all the bookkeeping that is necessary to track networking
      resources and the network under control.

   o  Maintenance - Maintenance activities are focused on facilitating
      repairs and upgrades -- for example, when equipment must be
      replaced, when a router needs a patch for an operating system
      image, or when a new switch is added to a network.  Maintenance
      also involves corrective and preventive measures to make the
      managed network run more effectively, e.g., adjusting device
      configuration and parameters.

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2.2.3.  Functions, Tools, and Protocols

   OAM Function

      An OAM function is an instrumentation measurement type or
      diagnostic.

      OAM functions are the atomic building blocks of OAM, where each
      function defines an OAM capability.

      Typical examples of OAM functions are presented in Section 3.

   OAM Protocol

      An OAM protocol is a protocol used for implementing one or more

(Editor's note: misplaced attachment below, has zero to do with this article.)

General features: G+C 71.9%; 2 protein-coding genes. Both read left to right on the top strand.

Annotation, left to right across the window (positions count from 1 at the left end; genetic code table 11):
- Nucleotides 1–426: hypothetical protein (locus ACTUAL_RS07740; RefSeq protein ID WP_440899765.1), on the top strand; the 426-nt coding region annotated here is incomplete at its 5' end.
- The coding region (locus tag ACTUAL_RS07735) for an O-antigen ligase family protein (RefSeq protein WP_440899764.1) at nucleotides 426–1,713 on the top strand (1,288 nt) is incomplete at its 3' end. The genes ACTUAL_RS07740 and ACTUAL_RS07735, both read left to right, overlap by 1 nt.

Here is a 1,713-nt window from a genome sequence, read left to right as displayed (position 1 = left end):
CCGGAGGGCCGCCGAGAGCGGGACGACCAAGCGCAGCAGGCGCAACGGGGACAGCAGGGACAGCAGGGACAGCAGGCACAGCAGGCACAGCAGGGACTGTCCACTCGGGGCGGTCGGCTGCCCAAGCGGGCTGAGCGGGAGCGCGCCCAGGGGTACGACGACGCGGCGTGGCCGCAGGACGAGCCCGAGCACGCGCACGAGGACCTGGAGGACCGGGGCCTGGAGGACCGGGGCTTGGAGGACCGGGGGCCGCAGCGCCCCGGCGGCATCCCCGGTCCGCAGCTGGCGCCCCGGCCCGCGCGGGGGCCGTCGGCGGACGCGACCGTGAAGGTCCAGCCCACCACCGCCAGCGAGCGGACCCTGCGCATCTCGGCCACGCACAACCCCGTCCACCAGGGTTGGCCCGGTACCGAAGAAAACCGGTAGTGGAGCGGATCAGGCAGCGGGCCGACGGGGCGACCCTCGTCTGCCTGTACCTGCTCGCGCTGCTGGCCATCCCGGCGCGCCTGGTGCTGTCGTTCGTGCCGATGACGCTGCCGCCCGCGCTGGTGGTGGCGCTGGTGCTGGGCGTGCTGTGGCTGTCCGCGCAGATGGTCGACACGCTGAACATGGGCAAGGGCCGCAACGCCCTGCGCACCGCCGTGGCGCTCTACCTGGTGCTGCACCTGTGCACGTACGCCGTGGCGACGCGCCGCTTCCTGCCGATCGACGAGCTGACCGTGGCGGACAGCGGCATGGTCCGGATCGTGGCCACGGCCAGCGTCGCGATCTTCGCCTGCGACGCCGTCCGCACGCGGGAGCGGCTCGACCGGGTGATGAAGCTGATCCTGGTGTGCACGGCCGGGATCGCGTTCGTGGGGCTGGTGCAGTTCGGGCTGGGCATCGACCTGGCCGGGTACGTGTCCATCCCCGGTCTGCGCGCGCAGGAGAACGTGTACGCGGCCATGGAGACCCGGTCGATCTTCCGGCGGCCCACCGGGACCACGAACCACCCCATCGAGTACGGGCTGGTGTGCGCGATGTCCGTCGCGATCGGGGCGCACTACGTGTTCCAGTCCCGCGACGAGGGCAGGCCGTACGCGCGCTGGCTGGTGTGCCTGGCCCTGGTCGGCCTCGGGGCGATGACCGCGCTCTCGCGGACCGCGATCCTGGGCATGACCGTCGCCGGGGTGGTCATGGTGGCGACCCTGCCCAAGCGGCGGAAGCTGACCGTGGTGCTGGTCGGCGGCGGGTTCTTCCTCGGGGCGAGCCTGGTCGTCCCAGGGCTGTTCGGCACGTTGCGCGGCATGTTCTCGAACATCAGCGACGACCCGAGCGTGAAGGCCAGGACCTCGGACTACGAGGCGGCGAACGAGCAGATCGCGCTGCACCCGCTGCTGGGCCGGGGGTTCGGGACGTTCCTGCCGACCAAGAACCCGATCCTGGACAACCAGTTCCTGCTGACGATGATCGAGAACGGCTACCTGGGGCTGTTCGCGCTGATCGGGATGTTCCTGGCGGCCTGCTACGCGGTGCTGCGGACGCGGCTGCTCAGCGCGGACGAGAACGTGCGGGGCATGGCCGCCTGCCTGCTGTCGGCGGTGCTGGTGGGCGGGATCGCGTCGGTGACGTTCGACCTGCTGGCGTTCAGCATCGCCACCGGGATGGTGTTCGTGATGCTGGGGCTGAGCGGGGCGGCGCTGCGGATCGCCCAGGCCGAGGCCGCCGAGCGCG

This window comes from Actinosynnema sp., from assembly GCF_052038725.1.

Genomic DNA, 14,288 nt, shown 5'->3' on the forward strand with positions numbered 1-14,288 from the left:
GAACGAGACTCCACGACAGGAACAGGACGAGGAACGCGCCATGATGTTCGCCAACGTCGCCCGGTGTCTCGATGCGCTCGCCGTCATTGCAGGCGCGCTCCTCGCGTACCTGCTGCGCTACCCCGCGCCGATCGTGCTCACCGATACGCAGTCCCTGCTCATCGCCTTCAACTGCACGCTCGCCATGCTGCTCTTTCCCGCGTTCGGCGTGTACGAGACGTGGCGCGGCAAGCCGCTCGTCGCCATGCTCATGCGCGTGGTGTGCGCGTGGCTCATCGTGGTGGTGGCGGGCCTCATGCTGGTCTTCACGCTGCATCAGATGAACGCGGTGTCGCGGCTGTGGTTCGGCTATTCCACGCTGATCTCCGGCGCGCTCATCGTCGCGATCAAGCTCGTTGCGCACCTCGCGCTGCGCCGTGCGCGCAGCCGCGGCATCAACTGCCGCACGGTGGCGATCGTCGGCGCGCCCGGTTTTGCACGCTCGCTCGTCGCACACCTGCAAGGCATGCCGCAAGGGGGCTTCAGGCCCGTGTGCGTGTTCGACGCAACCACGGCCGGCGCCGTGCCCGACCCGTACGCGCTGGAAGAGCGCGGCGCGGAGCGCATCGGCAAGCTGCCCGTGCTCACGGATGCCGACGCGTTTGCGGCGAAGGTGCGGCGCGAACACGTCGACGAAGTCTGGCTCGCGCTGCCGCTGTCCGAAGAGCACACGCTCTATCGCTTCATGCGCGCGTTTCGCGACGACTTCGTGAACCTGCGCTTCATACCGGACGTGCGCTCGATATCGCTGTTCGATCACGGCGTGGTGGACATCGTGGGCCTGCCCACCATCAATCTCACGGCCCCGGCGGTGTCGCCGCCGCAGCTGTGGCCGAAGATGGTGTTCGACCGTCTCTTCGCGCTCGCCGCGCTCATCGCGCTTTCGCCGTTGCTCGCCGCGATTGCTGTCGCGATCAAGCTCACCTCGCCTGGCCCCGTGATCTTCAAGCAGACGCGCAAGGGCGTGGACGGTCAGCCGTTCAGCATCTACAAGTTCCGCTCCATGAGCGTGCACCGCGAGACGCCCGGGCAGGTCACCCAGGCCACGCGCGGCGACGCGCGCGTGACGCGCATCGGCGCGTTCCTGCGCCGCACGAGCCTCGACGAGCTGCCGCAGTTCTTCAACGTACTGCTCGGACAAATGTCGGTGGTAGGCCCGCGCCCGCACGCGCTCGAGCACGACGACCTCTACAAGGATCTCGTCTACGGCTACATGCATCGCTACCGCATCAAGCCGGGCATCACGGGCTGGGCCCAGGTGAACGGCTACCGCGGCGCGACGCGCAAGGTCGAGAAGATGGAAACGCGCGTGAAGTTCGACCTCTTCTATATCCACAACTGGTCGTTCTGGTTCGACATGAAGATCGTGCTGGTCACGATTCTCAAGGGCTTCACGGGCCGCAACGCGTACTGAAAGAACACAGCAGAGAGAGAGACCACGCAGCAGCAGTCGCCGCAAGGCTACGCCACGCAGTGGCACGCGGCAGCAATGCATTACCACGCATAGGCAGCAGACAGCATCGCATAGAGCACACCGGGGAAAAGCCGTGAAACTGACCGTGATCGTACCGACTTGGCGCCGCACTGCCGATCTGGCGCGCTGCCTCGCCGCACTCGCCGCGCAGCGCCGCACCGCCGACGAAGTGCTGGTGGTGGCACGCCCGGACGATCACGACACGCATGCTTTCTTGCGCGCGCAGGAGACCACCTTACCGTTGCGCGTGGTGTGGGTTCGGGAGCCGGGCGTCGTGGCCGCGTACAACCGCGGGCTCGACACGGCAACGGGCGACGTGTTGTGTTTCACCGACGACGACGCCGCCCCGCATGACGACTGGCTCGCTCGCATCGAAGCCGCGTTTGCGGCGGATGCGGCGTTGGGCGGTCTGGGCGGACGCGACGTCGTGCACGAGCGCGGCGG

OAM functions.

      The OWAMP-Test [OWAMP] is an example of an OAM protocol.

   OAM Tool

      An OAM tool is a specific means of applying one or more OAM
      functions.

      In some cases, an OAM protocol *is* an OAM tool, e.g., OWAMP-Test.
      In other cases, an OAM tool uses a set of protocols that are not
      strictly OAM related; for example, Traceroute (Section 4.2) can be
      implemented using UDP and ICMP messages, without using an OAM
      protocol per se.

2.2.4.  Data Plane, Control Plane, and Management Plane

   Data Plane

      The data plane is the set of functions used to transfer data in
      the stratum or layer under consideration [ITU-Terms].

      The data plane is also known as the forwarding plane or the user
      plane.

   Control Plane

      The control plane is the set of protocols and mechanisms that
      enable routers to efficiently learn how to forward packets towards
      their final destination (based on [Comp]).